Oklahoma state Senator Raloh Shortey has introduced Senate Bill 2043 to limit drone usage, specifically banning use by law enforcement without a warrant.
The legislation would require law enforcement agencies to obtain a search warrant before using a drone in most cases.
No law enforcement agency may use a drone to gather evidence or other information in a criminal investigation without first obtaining a search warrant pursuant to Section 1221 et seq. of Title 22 of the Oklahoma Statutes. This shall not apply to the use of a drone to assist in an active search and rescue operation, to locate an escaped prisoner, or if a law enforcement officer has reasonable suspicion to believe that the use of a drone is necessary to prevent imminent danger to an individual or to prevent imminent destruction of evidence.
It also has the following penalties:
Whoever sells, transports, manufactures, possesses, or operates any weaponized drone shall be deemed guilty of a felony and upon conviction shall be punishable by a fine of not less than Five Hundred Dollars ($500.00) and no more than One Thousand Dollars ($1,000.00), and by imprisonment in the State Penitentiary for a term not less than one (1) year nor more than five (5) years, or by both such fine and imprisonment.
Whoever uses a drone to photograph, record, or otherwise observe another individual in a place where the individual has a reasonable expectation of privacy is guilty of a misdemeanor. This Req. No. 3189
Page sub-section shall not apply to a law enforcement officer authorized to use a drone pursuant to subsection B of this section.
This bill further prevents privacy abuses.
Evidence or information obtained or collected in violation of this section is not admissible in evidence in any criminal proceeding.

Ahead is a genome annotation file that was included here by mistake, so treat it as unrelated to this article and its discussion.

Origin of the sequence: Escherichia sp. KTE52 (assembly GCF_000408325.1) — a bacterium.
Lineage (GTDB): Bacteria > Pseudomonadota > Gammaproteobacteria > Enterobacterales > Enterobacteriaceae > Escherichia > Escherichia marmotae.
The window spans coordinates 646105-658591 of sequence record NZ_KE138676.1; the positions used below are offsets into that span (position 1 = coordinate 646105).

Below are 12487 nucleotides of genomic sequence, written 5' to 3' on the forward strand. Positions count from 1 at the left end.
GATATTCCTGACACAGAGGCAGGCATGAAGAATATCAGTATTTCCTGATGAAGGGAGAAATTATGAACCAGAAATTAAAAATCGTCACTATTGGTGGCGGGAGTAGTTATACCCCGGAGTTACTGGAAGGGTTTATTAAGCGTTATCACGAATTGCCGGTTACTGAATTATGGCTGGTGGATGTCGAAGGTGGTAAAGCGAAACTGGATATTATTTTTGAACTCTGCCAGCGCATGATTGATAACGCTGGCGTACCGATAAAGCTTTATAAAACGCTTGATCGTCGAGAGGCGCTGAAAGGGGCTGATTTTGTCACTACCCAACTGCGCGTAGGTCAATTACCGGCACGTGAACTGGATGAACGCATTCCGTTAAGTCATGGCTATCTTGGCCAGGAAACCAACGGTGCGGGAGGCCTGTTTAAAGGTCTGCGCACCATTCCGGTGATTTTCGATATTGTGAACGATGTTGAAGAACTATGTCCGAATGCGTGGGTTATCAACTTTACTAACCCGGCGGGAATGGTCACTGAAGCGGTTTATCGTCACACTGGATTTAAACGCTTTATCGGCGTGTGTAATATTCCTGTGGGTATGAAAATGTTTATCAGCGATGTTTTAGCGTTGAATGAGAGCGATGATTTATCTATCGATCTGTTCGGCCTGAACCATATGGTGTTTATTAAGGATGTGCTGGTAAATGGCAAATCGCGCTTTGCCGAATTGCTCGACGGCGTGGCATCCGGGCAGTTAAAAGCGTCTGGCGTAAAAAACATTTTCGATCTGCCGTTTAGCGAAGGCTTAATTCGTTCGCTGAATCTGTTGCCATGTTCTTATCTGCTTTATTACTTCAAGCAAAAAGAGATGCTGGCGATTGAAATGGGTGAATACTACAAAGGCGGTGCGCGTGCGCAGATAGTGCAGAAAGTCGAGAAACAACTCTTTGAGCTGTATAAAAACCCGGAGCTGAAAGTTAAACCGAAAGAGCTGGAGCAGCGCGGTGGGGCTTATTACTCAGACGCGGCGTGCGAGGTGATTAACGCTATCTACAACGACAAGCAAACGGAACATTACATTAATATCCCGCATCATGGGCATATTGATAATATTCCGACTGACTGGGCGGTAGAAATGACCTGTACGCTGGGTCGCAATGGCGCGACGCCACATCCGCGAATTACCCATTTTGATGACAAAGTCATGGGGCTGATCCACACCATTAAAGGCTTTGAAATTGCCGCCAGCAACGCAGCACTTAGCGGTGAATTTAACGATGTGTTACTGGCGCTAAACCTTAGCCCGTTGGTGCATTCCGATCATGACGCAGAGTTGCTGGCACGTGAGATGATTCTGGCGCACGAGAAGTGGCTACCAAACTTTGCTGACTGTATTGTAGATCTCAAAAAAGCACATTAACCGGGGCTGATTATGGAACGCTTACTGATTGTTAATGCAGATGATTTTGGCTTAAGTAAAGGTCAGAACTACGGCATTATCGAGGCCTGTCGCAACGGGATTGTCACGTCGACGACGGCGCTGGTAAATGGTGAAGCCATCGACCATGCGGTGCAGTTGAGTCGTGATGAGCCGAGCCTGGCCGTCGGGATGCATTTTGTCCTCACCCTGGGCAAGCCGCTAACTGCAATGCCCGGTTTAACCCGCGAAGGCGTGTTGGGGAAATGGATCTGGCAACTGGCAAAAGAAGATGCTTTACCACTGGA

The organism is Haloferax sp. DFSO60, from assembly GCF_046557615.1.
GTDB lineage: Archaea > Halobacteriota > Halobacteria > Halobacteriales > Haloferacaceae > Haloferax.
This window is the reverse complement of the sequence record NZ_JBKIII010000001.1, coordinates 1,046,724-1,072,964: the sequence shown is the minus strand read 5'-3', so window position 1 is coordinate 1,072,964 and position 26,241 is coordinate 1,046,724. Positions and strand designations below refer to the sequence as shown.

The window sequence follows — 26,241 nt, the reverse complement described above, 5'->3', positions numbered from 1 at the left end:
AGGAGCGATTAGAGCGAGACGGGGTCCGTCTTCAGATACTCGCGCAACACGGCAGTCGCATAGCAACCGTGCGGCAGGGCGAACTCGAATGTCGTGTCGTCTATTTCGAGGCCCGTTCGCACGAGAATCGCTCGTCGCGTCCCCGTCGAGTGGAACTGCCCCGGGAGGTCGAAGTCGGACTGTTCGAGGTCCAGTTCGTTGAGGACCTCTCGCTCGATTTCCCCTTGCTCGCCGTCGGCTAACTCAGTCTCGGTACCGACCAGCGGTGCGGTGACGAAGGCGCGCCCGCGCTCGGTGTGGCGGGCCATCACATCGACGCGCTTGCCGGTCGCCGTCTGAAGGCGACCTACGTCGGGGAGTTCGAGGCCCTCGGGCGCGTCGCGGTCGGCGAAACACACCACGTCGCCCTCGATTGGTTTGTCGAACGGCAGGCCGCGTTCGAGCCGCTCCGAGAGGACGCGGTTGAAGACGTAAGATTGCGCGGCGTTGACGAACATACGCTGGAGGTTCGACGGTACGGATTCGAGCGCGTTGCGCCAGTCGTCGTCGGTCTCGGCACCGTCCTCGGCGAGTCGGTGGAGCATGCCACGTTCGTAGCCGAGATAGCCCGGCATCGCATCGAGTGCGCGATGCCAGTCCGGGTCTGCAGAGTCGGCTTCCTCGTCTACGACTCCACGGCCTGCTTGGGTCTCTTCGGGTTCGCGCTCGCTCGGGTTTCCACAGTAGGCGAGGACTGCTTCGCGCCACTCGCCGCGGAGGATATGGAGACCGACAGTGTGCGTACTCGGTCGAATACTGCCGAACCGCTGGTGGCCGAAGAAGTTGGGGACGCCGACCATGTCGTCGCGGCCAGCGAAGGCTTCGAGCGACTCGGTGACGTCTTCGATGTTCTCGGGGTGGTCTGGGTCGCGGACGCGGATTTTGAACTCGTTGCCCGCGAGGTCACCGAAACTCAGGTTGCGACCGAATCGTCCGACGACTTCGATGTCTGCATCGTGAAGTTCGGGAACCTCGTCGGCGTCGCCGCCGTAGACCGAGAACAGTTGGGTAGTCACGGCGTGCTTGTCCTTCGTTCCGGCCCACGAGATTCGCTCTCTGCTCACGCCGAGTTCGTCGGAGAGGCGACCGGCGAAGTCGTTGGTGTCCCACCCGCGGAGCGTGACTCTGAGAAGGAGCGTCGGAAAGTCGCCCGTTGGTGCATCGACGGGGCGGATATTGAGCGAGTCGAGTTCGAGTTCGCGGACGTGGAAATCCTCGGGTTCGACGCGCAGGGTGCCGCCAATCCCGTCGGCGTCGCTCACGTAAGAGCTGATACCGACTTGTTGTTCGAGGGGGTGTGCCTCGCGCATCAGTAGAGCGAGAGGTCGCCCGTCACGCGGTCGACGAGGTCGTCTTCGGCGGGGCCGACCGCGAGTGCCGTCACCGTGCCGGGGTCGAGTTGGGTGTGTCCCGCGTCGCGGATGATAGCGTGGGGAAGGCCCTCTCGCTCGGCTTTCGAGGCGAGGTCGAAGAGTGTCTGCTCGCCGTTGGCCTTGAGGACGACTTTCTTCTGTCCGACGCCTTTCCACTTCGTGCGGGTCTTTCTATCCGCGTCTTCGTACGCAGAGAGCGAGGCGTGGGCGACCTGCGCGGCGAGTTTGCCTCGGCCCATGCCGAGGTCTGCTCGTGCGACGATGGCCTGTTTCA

While some might find the exceptions allowing drone use troubling, the bill represents a significant improvement over the status quo. As things stand, drones can be flown over Oklahoma airspace with no restrictions.
The bill only limits drone use by state and local government, it will have some serious impact on intended results being pushed by the federal government. At this stage in the ‘drone game,’ the feds are working hard behind the scenes to get states to operate the drones for them. In fact, DHS issues large grants to local governments so that those agencies can purchase drones. The goal? Fund a network of drones around the country and put the operational burden on the states. Once the create a web over the whole country, DHS steps in with requests for information sharing. Bills like these put a dent in this kind of long-term strategy. Without the states and local communities operating the drones today, it’s going to be nearly impossible for DHS plans to – take off.
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If you are not an Oklahoma resident, click here to see if your state has introduced or even passed a bill to protect your privacy from drones surveillance.